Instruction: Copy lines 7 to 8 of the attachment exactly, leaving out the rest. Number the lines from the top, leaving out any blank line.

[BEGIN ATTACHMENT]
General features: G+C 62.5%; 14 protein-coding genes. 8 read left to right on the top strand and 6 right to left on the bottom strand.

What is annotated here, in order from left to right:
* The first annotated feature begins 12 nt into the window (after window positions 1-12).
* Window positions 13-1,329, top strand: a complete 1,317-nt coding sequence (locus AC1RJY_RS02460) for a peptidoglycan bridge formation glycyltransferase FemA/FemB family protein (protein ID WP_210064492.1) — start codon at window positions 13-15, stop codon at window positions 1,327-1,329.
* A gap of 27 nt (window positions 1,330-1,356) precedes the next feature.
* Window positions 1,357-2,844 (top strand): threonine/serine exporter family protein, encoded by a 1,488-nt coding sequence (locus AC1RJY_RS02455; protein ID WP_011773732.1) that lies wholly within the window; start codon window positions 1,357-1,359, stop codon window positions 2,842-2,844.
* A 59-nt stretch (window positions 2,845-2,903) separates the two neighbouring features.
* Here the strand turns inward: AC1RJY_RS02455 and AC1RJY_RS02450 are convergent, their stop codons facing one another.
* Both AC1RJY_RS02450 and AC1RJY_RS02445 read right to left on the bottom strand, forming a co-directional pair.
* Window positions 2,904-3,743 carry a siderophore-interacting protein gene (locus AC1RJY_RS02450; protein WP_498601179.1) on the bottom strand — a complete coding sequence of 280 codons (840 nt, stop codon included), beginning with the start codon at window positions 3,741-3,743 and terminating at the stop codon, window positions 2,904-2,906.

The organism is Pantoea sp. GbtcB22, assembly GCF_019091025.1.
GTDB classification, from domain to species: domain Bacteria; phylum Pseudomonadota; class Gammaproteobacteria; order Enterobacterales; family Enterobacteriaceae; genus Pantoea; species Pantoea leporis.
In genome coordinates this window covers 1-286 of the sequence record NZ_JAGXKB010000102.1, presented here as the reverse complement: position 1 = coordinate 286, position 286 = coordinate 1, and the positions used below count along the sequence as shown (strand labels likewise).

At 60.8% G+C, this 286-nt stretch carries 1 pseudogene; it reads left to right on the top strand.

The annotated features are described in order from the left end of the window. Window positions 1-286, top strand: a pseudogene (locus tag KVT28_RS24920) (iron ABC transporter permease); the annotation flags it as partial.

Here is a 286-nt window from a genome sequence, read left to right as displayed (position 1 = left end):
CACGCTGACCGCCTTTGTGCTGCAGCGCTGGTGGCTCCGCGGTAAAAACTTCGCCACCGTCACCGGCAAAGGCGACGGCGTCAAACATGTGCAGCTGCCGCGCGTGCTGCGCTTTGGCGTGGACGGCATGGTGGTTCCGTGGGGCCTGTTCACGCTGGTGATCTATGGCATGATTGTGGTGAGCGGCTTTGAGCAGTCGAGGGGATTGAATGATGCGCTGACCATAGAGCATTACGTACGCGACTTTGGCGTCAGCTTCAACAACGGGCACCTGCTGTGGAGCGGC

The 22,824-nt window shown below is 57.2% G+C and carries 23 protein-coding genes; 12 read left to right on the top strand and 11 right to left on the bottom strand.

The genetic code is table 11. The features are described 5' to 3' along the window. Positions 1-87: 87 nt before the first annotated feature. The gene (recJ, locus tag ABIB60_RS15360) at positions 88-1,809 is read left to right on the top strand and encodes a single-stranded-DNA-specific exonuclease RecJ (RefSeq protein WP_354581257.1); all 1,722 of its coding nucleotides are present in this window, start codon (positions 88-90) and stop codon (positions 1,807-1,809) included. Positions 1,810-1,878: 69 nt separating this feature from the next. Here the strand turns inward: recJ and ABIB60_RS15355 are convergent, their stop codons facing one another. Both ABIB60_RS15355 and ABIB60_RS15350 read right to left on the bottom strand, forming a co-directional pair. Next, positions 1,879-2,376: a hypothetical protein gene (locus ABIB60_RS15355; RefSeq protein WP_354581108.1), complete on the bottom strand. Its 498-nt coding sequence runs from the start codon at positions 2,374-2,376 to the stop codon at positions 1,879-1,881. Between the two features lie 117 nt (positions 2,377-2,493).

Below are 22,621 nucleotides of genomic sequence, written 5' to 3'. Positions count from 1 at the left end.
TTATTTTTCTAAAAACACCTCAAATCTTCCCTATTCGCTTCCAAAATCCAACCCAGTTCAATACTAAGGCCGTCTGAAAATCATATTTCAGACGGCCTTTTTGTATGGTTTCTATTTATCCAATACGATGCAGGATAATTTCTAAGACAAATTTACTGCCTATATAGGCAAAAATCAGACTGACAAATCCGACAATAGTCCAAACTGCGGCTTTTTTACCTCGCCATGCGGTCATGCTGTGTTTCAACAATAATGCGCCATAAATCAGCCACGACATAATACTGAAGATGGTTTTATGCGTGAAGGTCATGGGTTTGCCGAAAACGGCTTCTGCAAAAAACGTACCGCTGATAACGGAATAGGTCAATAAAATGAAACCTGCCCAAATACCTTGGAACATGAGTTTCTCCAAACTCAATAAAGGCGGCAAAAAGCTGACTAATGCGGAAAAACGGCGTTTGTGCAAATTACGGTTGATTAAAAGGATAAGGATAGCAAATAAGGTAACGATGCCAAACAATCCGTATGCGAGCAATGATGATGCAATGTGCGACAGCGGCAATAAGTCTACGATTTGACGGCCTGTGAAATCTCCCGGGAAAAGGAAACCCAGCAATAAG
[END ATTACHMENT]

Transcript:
* A 59-nt stretch (window positions 2,845-2,903) separates the two neighbouring features.
* Here the strand turns inward: AC1RJY_RS02455 and AC1RJY_RS02450 are convergent, their stop codons facing one another.